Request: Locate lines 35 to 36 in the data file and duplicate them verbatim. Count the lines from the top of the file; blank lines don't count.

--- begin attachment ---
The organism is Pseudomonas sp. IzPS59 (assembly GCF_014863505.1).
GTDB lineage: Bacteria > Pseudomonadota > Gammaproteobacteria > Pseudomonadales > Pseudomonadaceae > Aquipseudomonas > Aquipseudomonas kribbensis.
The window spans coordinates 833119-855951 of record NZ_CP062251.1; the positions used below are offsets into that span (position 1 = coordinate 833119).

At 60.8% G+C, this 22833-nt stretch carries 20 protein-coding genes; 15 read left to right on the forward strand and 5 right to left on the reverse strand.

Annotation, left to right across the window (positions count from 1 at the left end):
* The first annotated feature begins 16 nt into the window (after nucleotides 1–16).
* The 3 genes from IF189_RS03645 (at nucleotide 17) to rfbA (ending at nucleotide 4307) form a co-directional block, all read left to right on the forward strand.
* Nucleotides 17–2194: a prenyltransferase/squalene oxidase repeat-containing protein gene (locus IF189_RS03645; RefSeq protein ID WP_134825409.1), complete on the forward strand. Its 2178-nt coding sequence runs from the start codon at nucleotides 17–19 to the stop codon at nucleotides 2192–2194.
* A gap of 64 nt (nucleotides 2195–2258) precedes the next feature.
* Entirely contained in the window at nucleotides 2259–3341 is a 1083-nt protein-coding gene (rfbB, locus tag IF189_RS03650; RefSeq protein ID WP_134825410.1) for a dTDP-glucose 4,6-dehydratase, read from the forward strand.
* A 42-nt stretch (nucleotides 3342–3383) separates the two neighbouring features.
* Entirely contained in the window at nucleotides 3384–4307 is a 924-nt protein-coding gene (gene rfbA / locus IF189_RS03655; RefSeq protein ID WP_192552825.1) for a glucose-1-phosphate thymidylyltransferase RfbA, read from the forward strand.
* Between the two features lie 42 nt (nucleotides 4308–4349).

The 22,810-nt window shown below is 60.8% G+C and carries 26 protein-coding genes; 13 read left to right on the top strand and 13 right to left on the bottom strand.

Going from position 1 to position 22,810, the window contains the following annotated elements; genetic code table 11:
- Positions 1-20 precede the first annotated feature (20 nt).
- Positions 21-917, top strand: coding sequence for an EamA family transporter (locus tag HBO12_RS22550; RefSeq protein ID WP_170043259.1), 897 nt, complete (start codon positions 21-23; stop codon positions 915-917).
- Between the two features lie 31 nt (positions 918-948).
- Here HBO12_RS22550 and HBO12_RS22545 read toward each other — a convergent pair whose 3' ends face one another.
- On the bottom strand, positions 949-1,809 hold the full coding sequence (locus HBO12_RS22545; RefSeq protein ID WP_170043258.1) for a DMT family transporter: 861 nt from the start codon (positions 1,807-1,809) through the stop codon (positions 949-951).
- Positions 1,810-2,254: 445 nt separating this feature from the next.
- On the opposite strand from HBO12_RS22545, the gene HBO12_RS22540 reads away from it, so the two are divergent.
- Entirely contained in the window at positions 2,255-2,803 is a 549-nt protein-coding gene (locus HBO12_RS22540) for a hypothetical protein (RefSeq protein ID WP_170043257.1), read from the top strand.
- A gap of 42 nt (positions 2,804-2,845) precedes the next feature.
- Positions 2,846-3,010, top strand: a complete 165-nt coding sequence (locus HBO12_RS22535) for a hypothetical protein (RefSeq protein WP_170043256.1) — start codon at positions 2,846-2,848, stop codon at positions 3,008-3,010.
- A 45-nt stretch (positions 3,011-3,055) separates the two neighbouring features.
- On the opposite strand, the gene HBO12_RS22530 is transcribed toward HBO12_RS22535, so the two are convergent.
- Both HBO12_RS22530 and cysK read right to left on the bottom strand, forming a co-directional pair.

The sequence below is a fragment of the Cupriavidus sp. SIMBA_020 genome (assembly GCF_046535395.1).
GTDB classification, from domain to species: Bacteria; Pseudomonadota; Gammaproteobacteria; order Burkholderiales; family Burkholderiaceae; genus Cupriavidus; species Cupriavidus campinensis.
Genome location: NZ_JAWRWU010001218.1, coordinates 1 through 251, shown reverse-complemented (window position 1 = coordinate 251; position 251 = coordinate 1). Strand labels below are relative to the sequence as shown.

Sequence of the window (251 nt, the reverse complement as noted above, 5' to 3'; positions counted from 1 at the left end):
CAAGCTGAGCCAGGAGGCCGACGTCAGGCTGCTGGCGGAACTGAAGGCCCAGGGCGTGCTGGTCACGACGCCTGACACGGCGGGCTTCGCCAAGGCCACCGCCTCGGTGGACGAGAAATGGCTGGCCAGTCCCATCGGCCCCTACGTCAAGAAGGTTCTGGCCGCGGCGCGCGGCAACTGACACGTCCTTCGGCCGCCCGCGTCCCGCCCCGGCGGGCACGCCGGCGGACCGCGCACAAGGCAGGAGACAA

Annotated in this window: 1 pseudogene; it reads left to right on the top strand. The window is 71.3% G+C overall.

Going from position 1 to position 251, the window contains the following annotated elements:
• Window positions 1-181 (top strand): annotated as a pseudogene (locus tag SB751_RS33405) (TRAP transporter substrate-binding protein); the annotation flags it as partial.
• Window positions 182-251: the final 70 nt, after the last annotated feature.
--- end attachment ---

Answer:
Going from position 1 to position 251, the window contains the following annotated elements:
• Window positions 1-181 (top strand): annotated as a pseudogene (locus tag SB751_RS33405) (TRAP transporter substrate-binding protein); the annotation flags it as partial.